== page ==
The European Parliament failed to reach an agreement this week on a crucial climate bill from the package of a total of 14 proposals put forward by European Commissioner Frans Timmermans. After a chaotic vote in the plenary chamber in Strasbourg, it is still unclear how much of a delay there will be to Europe’s climate ambitions.
The conflict between the Christian Democrats on one side and the Social Democrats, Liberals and Greens on the other hinges on the future of the CO2 emissions rights trading system..
CO2 import levy versus free emission rights
The European Union wants to introduce a CO2 import levy for products imported from outside Europe to the continent. This is needed in order to protect European industry as climate standards become increasingly stricter over the years to come.
It is only by making manufacturers inside and outside the EU pay as much for the CO2 released in their factories will you be able to prevent the demise of European industry as a consequence of European climate policy.
The problem with introducing an import levy is that, according to the rules of the World Trade Organization, the protection of European companies must not tip the scales to the disadvantage of manufacturers from the rest of the world. This means that as a result of the new import levy on CO2, the free emission rights that European companies enjoy for a portion of their CO2 emissions have to go.
2032 or 2034
The political disagreement that has brought the process of climate legislation to a political standstill is over the pace at which those free market rights should be removed. The Christian Democrats want to complete this operation by 2034 while the left-wing, liberal and green parties are advocating for 2032.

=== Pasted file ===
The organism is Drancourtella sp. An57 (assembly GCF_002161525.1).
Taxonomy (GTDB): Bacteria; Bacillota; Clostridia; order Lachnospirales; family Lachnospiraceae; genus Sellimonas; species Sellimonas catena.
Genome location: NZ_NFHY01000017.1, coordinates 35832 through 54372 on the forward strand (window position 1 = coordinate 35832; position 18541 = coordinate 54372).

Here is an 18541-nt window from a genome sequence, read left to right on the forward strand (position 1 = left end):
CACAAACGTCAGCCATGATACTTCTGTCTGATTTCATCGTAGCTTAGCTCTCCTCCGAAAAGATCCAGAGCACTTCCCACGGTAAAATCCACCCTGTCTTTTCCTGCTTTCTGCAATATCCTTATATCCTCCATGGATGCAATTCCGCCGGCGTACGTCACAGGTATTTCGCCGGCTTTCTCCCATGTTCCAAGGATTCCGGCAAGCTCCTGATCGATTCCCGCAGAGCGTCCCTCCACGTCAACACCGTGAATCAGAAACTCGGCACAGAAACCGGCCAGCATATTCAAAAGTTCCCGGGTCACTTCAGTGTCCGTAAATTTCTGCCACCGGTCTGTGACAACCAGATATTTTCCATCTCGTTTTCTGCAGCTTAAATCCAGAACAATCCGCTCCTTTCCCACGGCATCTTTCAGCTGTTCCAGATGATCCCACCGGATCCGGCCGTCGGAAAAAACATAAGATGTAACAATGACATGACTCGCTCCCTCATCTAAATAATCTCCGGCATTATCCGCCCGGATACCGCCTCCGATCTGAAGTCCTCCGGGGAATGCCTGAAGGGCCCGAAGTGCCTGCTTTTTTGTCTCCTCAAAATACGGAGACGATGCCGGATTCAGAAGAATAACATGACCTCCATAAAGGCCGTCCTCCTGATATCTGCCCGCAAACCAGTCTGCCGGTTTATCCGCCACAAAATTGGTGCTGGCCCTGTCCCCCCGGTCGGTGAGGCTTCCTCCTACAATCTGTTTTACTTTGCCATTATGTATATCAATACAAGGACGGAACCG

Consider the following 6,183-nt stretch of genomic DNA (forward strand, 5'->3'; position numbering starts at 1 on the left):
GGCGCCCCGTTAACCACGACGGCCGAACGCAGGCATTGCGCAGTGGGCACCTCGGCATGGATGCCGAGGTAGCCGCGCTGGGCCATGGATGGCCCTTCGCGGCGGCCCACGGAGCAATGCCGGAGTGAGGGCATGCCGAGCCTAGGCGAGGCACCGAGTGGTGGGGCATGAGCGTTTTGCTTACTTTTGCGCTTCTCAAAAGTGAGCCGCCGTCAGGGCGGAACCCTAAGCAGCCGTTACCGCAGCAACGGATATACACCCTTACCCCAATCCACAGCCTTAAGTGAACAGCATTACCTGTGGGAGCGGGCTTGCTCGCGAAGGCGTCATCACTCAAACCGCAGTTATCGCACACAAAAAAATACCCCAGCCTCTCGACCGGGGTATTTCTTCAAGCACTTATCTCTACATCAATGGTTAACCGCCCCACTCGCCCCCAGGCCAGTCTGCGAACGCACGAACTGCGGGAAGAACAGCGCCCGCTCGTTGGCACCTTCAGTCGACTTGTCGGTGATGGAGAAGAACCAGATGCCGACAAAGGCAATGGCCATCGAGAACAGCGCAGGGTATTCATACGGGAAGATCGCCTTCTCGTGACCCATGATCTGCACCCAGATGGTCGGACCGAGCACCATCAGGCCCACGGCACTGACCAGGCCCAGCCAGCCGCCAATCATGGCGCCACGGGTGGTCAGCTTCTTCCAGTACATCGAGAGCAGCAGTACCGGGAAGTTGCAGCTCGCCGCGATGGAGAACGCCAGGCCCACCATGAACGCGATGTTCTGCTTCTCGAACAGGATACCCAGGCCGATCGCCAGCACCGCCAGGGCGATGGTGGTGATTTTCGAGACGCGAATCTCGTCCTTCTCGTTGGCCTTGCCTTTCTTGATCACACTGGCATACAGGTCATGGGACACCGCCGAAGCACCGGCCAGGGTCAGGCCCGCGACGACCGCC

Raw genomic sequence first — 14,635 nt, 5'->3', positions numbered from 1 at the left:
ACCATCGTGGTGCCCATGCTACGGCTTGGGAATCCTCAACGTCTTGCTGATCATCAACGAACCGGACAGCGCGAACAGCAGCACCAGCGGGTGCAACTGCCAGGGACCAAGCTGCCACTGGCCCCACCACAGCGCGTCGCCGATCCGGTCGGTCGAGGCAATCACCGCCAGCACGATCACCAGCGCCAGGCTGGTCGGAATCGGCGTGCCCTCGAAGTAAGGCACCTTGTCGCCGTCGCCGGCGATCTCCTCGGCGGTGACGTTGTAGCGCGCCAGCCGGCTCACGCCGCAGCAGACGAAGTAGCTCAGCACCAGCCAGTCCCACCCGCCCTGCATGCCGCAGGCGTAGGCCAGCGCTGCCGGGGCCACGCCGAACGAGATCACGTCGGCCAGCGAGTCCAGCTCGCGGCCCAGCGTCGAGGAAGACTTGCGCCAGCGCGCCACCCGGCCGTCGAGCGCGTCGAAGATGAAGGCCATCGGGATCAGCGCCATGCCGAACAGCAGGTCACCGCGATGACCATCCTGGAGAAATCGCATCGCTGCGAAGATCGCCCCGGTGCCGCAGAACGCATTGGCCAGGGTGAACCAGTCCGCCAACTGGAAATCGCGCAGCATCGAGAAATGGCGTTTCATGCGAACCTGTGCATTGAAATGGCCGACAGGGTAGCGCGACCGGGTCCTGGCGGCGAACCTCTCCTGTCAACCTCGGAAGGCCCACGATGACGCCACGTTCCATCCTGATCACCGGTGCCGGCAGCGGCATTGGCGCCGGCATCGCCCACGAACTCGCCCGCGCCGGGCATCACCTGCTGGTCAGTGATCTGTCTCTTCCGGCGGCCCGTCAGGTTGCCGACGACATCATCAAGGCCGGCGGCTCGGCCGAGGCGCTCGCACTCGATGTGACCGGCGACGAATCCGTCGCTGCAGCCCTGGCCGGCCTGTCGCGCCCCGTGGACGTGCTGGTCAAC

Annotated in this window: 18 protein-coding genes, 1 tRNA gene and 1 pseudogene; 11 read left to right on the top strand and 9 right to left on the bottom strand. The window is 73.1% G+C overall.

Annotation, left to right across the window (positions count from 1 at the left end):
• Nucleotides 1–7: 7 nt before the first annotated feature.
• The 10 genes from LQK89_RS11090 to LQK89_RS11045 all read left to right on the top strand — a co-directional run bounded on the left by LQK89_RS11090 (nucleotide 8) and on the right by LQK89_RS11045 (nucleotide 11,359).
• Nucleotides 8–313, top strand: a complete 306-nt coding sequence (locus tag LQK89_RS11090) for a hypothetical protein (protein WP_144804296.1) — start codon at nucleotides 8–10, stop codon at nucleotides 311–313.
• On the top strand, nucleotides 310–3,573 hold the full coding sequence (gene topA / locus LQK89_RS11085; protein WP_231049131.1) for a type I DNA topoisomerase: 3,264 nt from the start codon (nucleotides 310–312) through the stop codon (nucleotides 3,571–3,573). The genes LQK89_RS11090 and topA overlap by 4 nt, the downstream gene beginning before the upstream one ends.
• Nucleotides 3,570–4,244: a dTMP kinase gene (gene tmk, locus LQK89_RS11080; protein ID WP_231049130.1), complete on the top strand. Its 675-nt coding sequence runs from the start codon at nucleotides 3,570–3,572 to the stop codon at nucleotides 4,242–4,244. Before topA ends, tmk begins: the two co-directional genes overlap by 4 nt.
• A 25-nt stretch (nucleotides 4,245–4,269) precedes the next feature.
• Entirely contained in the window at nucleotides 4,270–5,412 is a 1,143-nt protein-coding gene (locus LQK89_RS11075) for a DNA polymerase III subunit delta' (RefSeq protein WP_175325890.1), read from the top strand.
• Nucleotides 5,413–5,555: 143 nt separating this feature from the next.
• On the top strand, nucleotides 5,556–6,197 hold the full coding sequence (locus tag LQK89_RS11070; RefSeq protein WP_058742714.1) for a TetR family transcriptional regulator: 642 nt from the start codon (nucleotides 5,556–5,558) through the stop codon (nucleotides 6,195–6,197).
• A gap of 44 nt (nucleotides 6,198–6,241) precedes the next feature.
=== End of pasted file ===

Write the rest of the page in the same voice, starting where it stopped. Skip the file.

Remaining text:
The Dutch Social Democrat Mohammed Chahim is charged with seeking a majority in parliament for the import levy on CO2. It was his decision to dig his heels in and not agree to the proposal put forward by the Christian Democrats that stalled the political process this week.
He justified his tough stance after the vote: “If you calculate how many extra CO2 rights there will be on the market, then this is a factor that exceeds the European Commission’s proposal. I think that sends a very bad signal. There is a lot of lobbying going on. But if I can stop this, then I will stop it”.
Budge a little bit
His counterpart in the Christian Democrats is also a Dutch politician, Esther de Lange. She says that her party is in favor of an ambitious climate policy, but in the debates in Strasbourg she always emphasized that the political aspirations must remain manageable for European industry. Phasing out free emission rights too quickly would be too much of a good thing.
“They will have to budge a little bit and we will have to budge a little bit too. We are going to have those conversations now,” is her comment.
The people’s representatives hope they can still reach agreement this month. There is consensus on almost the entire law, Chahim and De Lange claim, except for the qualifying the year. In the corridors of parliament the solution seems obvious: if it is a question of the year 2032 or 2034, then you can meet in the middle in 2033.
Social Climate Fund
Since no political agreement has yet been reached on the new emission rights trading system, no decision has been made on the establishment of a Social Climate Fund. That fund also stems from the pen of Frans Timmermans and is intended to provide subsidies to make homes more sustainable for families with limited funds of their own.